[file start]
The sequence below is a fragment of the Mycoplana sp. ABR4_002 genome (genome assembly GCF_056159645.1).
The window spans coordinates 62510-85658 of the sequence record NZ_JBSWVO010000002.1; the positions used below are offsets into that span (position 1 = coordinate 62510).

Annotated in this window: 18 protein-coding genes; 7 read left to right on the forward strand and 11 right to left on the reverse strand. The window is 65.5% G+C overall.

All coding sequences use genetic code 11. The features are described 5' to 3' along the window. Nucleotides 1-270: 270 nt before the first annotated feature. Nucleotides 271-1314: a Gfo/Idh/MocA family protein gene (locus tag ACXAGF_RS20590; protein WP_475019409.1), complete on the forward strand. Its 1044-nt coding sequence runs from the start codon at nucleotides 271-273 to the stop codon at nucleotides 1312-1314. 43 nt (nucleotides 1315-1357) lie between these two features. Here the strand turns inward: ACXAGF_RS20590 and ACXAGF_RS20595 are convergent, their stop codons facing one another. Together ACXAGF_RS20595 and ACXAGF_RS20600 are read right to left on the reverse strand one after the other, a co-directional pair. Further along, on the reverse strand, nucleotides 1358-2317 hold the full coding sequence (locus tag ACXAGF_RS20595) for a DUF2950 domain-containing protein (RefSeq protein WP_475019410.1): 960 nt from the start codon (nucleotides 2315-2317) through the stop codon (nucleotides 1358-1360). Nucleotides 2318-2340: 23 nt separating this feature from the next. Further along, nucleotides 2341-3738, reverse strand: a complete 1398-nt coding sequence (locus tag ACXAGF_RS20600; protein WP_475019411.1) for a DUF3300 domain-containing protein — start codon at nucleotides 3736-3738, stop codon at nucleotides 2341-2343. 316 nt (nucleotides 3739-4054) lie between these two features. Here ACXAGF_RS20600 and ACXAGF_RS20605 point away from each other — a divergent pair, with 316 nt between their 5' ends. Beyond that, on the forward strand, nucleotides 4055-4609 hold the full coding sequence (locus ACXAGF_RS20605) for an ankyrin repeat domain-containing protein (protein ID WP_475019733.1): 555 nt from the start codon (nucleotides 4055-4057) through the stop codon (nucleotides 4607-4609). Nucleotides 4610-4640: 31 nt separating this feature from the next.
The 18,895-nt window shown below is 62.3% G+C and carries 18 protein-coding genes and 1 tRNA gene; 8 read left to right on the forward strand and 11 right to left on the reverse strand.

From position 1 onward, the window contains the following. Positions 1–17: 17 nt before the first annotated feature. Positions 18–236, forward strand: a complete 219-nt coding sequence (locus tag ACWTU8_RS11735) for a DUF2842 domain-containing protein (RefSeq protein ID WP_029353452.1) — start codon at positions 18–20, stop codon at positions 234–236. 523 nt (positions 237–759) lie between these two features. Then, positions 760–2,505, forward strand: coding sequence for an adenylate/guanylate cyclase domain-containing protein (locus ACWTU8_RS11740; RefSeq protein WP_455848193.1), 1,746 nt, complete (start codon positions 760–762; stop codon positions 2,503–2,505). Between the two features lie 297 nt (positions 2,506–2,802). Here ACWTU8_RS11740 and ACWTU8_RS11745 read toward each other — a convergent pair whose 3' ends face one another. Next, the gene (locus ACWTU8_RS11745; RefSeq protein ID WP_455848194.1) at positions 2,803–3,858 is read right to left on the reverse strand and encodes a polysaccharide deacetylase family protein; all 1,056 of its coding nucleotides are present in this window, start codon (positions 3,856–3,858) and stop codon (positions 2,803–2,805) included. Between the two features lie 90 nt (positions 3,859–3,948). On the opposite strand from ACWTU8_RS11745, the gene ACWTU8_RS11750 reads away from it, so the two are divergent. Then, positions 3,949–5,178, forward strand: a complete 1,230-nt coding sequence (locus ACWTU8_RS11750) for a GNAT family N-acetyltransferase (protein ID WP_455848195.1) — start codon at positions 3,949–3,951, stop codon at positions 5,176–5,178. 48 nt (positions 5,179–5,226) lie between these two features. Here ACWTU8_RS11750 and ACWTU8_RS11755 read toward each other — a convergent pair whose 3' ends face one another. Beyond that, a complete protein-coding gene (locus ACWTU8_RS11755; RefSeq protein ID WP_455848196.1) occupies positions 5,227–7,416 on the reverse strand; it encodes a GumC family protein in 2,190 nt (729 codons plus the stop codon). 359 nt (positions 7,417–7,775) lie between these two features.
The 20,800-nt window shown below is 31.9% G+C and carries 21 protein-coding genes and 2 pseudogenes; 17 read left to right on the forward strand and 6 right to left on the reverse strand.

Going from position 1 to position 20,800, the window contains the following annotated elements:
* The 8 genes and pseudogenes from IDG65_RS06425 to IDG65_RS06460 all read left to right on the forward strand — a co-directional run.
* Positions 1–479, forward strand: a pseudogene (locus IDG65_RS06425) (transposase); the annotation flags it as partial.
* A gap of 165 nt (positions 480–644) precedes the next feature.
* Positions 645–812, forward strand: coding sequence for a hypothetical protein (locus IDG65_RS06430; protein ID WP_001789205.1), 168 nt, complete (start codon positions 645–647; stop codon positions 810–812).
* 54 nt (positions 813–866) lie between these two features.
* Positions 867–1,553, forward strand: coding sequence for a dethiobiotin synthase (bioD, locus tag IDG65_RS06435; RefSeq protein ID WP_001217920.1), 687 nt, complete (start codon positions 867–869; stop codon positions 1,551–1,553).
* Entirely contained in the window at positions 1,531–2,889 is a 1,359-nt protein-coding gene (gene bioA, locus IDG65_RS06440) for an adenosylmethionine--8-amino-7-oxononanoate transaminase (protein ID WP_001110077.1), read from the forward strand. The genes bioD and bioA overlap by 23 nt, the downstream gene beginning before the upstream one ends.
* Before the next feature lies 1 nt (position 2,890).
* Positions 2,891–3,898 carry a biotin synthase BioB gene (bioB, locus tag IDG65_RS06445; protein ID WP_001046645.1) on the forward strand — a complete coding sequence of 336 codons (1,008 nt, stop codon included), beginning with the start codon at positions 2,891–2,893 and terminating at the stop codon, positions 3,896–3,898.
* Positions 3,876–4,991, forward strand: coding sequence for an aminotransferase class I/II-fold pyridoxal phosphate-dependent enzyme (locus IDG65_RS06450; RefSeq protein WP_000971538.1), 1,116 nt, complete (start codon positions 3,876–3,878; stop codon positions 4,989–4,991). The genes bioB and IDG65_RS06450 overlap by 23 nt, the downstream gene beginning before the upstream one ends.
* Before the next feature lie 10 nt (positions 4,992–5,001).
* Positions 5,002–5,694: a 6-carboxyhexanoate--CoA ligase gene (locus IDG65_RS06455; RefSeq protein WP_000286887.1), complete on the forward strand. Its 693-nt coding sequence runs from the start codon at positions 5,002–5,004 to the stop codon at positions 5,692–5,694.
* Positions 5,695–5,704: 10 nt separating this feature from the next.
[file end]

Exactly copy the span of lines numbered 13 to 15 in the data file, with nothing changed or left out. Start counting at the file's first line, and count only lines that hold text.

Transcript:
* 54 nt (positions 813–866) lie between these two features.
* Positions 867–1,553, forward strand: coding sequence for a dethiobiotin synthase (bioD, locus tag IDG65_RS06435; RefSeq protein ID WP_001217920.1), 687 nt, complete (start codon positions 867–869; stop codon positions 1,551–1,553).
* Entirely contained in the window at positions 1,531–2,889 is a 1,359-nt protein-coding gene (gene bioA, locus IDG65_RS06440) for an adenosylmethionine--8-amino-7-oxononanoate transaminase (protein ID WP_001110077.1), read from the forward strand. The genes bioD and bioA overlap by 23 nt, the downstream gene beginning before the upstream one ends.